WWII Lecture Series:Building Boats for WWII in Holland, Michigan
Holland, Michigan was home to many industries that converted from peacetime manufacturing to supplying the Allies during World War II. Local boat building companies leased space to other companies to build military vessels while others converted all of their production space to build boats that would help win the war. Chris-Craft Corporation's Holland plant built over 8,000 plywood landing craft, many of which were used for the D-Day landings in France. Other companies built pleasure craft used by relaxing service men when not fighting the enemy or supplied personnel to help other companies build wooden submarine chasers and steel tug boats. Local boat builders gained valuable experience during the war years that would later be used to compete and thrive in the years to follow.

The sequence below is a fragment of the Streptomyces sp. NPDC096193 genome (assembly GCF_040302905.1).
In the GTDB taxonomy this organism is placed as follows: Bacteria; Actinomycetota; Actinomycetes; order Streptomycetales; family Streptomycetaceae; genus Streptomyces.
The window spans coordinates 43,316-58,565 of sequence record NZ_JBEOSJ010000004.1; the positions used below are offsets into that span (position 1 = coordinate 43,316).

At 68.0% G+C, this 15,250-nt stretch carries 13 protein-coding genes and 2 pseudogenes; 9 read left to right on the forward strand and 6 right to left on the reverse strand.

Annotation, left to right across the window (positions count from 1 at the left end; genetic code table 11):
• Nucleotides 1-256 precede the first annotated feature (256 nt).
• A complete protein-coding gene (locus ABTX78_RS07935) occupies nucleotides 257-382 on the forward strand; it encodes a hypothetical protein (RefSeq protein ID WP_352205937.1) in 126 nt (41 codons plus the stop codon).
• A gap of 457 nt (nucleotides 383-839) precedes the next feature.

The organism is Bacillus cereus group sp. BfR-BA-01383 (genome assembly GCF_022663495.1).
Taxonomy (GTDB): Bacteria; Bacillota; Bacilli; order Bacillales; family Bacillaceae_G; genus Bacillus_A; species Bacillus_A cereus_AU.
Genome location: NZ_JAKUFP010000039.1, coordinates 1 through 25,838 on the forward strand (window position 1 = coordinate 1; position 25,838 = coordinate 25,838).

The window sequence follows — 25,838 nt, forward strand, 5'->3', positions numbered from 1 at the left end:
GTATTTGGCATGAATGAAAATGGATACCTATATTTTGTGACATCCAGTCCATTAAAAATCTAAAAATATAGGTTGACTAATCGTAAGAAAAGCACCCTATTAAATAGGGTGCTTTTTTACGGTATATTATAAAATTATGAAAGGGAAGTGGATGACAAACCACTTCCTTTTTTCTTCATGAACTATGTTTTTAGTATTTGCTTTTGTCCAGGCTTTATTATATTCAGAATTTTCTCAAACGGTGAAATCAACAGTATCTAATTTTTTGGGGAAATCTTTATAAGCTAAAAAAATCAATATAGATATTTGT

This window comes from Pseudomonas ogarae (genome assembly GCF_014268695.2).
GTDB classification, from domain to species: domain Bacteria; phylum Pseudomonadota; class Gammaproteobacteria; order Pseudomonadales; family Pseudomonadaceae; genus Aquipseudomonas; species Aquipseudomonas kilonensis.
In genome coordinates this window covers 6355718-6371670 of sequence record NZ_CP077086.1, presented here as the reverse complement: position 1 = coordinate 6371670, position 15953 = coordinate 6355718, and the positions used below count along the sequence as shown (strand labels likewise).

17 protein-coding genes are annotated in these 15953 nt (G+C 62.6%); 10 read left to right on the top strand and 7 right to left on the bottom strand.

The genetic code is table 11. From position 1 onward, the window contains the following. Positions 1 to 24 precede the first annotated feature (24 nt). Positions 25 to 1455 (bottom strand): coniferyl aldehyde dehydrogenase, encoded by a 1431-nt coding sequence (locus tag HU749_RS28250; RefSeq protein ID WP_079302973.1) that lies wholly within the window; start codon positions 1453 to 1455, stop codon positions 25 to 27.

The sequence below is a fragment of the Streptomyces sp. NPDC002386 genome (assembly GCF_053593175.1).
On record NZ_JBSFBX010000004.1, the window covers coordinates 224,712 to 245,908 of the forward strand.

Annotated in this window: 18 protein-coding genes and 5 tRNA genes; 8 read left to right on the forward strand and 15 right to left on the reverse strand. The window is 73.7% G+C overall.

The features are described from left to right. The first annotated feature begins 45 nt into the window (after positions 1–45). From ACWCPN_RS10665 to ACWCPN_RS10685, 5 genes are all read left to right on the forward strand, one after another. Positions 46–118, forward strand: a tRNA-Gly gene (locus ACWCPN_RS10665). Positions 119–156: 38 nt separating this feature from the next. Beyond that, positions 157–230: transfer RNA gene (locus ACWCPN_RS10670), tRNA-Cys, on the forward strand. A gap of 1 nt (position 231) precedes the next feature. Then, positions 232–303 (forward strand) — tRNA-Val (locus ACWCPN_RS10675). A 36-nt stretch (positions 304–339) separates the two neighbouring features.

Geoffrey Reynolds, the Mary Riepma Ross Director at the Joint Archives of Holland will present his work on Holland Boat Building during WWII. During World War II Holland boat building companies built large and small military vessels that would help win the war. Reynolds will present an illustrated history of Holland’s important part in this key war industry and its lasting effect on the community after hostilities ended.
Museum Members Free. non-members: Adults $8 Seniors $7
*Photo: Chris Crafts 800th landing craft produced at the Holland plant. (Joint Archives of Holland)
Call (269) 637-8078 for more informantion!